Political Pinball

Deaf, dumb, and blind boys will never play pinball (mean or otherwise…with apologies to The Who)

Today marks the start of my 11th annual Service Learning class trip to New Orleans and southern Louisiana. My friend Paul Sanchez just played a fantastic home show in Hollywood last weekend and my son and I were fortunate enough to catch it in its full glory. There Paul strummed one of his (and John Boutté’s) favorite interpretations of a Paul Simon song: American Tune. Those lyrics have been running through my head for the past several days and seem to well sum up the sentiment percolating through the Pirate Lab. American Tune goes (in part):

 

Many’s the time I’ve been mistaken

And many times confused

Yes, and often felt forsaken

And certainly misused

But I’m all right, I’m all right

I’m just weary to my bones

Still, you don’t expect to be

Bright and bon vivant

So far away from home, so far away from home

And I don’t know a soul who’s not been battered

I don’t have a friend who feels at ease

I don’t know a dream that’s not been shattered

or driven to its knees

But it’s all right, it’s all right

We’ve lived so well so long

Still, when I think of the road

we’re traveling on

I wonder what went wrong

I can’t help it, I wonder what went wrong

 

That unfortunately well articulates the uncertainty and upside down sense I have at this point in our nation’s history.  I have been keeping up with recent events and  suddenly found myself on a 3.5 hour plane ride with a computer in front of me (but no internet).  So it seemed like a good time to jot down my thoughts and to help explain (or perhaps, more correctly, get my own thoughts in order when I’m next asked to explain what I mean).  And so with only limited hyperlinking here (I will properly interject the references herein once I am have time again with internet) are my most recent worries as related to science and our federal government.

 

Toxic Politic

We all know too well there has been much hyperbole by the political right and left of late. Regrettably, jabs from sharp elbows, the childish embrace of ignorance, active fomenting of nihilism, and trumpeting the fact your are nauseated by and deeply contemptuous of those with alternative perspectives have come to define our “dialog.” There are many victims of this discord, with effective public policy-making being perhaps one of the clearest examples.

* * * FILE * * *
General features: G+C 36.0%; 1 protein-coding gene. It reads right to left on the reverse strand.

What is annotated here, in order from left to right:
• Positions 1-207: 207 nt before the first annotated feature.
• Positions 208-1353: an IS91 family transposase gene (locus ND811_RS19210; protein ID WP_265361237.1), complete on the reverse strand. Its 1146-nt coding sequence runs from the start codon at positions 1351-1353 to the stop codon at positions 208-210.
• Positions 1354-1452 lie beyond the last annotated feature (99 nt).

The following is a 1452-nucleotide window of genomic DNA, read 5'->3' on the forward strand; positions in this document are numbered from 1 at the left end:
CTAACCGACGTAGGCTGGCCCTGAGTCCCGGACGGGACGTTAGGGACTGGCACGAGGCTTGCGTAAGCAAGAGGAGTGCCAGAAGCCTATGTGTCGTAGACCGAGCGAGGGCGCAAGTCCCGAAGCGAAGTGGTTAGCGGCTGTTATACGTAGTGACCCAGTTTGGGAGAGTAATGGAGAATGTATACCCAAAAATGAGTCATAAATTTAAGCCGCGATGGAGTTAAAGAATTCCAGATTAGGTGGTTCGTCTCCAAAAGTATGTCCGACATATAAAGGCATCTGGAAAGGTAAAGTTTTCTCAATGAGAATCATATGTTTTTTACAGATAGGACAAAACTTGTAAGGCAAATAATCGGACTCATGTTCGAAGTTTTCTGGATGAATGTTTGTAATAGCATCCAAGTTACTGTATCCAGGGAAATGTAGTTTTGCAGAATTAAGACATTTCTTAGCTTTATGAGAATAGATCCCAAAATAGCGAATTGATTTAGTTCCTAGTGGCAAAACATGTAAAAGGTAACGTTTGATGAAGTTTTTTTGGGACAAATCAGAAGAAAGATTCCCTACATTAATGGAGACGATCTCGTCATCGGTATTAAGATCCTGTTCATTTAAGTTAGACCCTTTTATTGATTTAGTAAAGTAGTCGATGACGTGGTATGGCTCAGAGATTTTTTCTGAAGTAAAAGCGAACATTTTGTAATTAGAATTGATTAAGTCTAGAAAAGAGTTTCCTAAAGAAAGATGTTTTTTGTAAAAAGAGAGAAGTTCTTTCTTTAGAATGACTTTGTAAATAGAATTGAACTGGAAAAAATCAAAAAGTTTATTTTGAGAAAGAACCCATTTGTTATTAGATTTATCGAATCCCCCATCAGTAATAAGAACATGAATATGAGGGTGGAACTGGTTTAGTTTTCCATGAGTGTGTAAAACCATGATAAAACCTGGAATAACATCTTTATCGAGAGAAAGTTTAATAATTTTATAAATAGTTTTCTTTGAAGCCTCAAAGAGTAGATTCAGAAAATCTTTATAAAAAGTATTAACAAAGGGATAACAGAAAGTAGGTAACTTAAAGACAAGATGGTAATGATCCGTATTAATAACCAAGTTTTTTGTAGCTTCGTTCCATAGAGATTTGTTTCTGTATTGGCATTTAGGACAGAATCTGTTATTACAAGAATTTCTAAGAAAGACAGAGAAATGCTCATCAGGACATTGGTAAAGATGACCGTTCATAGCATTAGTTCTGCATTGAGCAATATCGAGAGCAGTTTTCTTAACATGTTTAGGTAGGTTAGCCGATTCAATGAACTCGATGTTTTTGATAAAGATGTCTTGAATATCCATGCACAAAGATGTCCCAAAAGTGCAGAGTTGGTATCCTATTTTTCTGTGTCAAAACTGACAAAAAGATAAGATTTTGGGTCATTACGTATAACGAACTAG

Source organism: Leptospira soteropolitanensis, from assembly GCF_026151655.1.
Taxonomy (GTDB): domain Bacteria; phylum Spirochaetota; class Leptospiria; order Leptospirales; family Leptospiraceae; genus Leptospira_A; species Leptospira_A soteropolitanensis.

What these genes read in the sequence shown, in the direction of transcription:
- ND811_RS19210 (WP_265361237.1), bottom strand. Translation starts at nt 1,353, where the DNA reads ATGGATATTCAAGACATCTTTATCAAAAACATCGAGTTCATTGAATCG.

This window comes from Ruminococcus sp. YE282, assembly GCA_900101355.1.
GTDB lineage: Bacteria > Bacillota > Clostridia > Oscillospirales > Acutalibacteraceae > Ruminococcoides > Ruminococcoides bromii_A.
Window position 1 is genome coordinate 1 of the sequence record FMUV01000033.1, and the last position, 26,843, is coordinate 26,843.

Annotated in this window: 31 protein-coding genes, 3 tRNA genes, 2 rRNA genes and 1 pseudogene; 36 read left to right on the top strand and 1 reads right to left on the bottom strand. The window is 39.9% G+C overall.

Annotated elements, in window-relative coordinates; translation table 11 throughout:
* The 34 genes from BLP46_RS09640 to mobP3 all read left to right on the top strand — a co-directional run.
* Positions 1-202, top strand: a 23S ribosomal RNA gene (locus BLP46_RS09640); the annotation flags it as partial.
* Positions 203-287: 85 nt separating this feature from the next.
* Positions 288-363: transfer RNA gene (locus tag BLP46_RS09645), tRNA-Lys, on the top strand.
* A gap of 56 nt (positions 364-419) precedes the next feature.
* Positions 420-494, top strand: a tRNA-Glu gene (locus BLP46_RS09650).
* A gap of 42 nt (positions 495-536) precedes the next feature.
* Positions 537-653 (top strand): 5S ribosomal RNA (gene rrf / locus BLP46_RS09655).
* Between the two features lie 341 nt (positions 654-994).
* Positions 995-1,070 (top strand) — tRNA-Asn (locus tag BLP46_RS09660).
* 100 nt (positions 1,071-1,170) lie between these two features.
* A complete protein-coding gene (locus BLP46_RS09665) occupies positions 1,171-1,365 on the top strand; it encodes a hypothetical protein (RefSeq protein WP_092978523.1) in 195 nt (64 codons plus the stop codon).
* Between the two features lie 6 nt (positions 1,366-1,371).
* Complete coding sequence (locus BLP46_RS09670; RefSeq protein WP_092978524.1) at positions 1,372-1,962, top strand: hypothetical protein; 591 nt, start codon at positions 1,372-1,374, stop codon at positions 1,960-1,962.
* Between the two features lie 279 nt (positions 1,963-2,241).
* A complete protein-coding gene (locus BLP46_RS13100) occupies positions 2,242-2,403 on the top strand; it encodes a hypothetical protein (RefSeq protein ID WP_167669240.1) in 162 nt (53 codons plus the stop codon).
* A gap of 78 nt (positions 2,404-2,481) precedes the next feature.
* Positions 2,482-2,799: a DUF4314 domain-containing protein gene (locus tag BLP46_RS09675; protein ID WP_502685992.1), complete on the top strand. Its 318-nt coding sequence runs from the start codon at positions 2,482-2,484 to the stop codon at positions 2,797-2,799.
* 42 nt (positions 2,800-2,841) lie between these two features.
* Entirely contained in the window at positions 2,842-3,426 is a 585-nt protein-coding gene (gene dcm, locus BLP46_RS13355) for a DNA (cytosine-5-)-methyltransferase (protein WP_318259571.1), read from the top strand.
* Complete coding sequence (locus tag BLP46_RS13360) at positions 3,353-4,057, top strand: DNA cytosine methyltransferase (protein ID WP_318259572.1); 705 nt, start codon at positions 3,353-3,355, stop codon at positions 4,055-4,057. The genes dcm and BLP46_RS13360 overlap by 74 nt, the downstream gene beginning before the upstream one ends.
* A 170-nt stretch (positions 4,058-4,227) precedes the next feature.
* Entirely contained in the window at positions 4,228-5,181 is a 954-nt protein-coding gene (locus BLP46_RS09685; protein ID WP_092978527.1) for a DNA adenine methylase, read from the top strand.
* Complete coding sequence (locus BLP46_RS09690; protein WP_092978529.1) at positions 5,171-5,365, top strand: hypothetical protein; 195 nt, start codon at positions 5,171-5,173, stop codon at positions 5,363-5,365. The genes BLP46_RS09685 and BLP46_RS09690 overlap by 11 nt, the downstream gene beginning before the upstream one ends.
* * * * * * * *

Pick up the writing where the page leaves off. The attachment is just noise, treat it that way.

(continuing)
The arenas in which I dwell most frequently (transformative public education for all and effective, sustainable natural resource management) offer a disturbing front row seat to this toxic distrust. These gladiatorial “games” are in full swing with ever-louder screams for blood peeling from our computer screens, newspapers, and street corners that are our modern coliseum benches. As with the Roman Circus, our modern political blood fever has driven ever more extreme actions that rely little on reasoned countenance, informed analysis, or even reality.

Roadmap to a More Dimly Lit Path

Our most recent case in point is the current federal budget proposal from the Trump White House formally loosed on his 56th day in office. In my lifetime I have never seen such an utter contempt for the arenas in which I dwell here in the United States. I witnessed firsthand the sad and lonely descent of the once-dynamic and democratic Republics of Turkey, Venezuela, and Somalia slip into the abyss of new dark ages in recent years. The implosion of each of those countries began with an initial, active dismantling of democratic and social institutions that created to foster enlightenment, democratic engagement, education, and science-based decision making.